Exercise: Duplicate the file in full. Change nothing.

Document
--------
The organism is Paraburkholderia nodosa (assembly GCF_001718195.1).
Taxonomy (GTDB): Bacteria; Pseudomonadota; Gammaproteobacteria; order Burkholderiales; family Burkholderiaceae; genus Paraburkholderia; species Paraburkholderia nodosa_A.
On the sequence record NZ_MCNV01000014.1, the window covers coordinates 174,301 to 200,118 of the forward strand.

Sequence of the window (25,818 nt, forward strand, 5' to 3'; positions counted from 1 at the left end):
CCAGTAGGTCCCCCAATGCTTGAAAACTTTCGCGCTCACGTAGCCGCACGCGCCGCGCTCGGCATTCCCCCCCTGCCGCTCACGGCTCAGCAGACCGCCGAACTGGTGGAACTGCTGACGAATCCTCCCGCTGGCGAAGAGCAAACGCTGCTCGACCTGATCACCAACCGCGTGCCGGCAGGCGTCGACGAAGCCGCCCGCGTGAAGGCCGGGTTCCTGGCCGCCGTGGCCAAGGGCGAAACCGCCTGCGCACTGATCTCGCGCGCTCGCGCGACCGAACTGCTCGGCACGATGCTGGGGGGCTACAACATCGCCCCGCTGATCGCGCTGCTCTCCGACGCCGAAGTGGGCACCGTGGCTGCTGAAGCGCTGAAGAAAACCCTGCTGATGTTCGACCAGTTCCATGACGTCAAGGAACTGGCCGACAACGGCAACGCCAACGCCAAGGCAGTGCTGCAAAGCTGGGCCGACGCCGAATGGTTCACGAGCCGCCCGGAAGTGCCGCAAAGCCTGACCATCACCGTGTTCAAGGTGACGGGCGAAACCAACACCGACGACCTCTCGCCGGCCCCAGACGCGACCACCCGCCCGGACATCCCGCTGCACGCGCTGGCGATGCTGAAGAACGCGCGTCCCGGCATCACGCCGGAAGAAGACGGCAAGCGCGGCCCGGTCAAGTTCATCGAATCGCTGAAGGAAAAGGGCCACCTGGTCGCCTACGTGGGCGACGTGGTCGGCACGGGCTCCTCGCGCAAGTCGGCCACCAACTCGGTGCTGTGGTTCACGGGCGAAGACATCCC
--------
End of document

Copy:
The organism is Paraburkholderia nodosa (assembly GCF_001718195.1).
Taxonomy (GTDB): Bacteria; Pseudomonadota; Gammaproteobacteria; order Burkholderiales; family Burkholderiaceae; genus Paraburkholderia; species Paraburkholderia nodosa_A.
On the sequence record NZ_MCNV01000014.1, the window covers coordinates 174,301 to 200,118 of the forward strand.

Sequence of the window (25,818 nt, forward strand, 5' to 3'; positions counted from 1 at the left end):
CCAGTAGGTCCCCCAATGCTTGAAAACTTTCGCGCTCACGTAGCCGCACGCGCCGCGCTCGGCATTCCCCCCCTGCCGCTCACGGCTCAGCAGACCGCCGAACTGGTGGAACTGCTGACGAATCCTCCCGCTGGCGAAGAGCAAACGCTGCTCGACCTGATCACCAACCGCGTGCCGGCAGGCGTCGACGAAGCCGCCCGCGTGAAGGCCGGGTTCCTGGCCGCCGTGGCCAAGGGCGAAACCGCCTGCGCACTGATCTCGCGCGCTCGCGCGACCGAACTGCTCGGCACGATGCTGGGGGGCTACAACATCGCCCCGCTGATCGCGCTGCTCTCCGACGCCGAAGTGGGCACCGTGGCTGCTGAAGCGCTGAAGAAAACCCTGCTGATGTTCGACCAGTTCCATGACGTCAAGGAACTGGCCGACAACGGCAACGCCAACGCCAAGGCAGTGCTGCAAAGCTGGGCCGACGCCGAATGGTTCACGAGCCGCCCGGAAGTGCCGCAAAGCCTGACCATCACCGTGTTCAAGGTGACGGGCGAAACCAACACCGACGACCTCTCGCCGGCCCCAGACGCGACCACCCGCCCGGACATCCCGCTGCACGCGCTGGCGATGCTGAAGAACGCGCGTCCCGGCATCACGCCGGAAGAAGACGGCAAGCGCGGCCCGGTCAAGTTCATCGAATCGCTGAAGGAAAAGGGCCACCTGGTCGCCTACGTGGGCGACGTGGTCGGCACGGGCTCCTCGCGCAAGTCGGCCACCAACTCGGTGCTGTGGTTCACGGGCGAAGACATCCC